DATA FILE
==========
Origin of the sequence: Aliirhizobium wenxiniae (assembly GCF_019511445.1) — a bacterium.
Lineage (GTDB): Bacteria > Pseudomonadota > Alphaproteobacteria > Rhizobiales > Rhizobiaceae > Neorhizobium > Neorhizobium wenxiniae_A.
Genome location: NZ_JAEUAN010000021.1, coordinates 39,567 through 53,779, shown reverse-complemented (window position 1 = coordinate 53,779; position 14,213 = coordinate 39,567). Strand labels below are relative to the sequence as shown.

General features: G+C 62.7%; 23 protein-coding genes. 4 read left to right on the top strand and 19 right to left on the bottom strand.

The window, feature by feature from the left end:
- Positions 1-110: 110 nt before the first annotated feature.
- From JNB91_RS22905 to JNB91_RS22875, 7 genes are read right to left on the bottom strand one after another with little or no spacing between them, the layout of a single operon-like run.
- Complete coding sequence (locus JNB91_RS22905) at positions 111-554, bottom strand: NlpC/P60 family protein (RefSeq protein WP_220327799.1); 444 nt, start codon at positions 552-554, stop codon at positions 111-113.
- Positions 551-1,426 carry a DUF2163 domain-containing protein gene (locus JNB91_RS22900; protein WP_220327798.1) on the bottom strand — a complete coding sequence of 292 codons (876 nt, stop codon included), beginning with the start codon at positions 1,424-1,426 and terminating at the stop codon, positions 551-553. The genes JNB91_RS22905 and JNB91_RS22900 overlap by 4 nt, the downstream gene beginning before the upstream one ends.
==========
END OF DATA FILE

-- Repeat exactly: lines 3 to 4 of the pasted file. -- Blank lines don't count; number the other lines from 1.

Genome location: NZ_JAEUAN010000021.1, coordinates 39,567 through 53,779, shown reverse-complemented (window position 1 = coordinate 53,779; position 14,213 = coordinate 39,567). Strand labels below are relative to the sequence as shown.

General features: G+C 62.7%; 23 protein-coding genes. 4 read left to right on the top strand and 19 right to left on the bottom strand.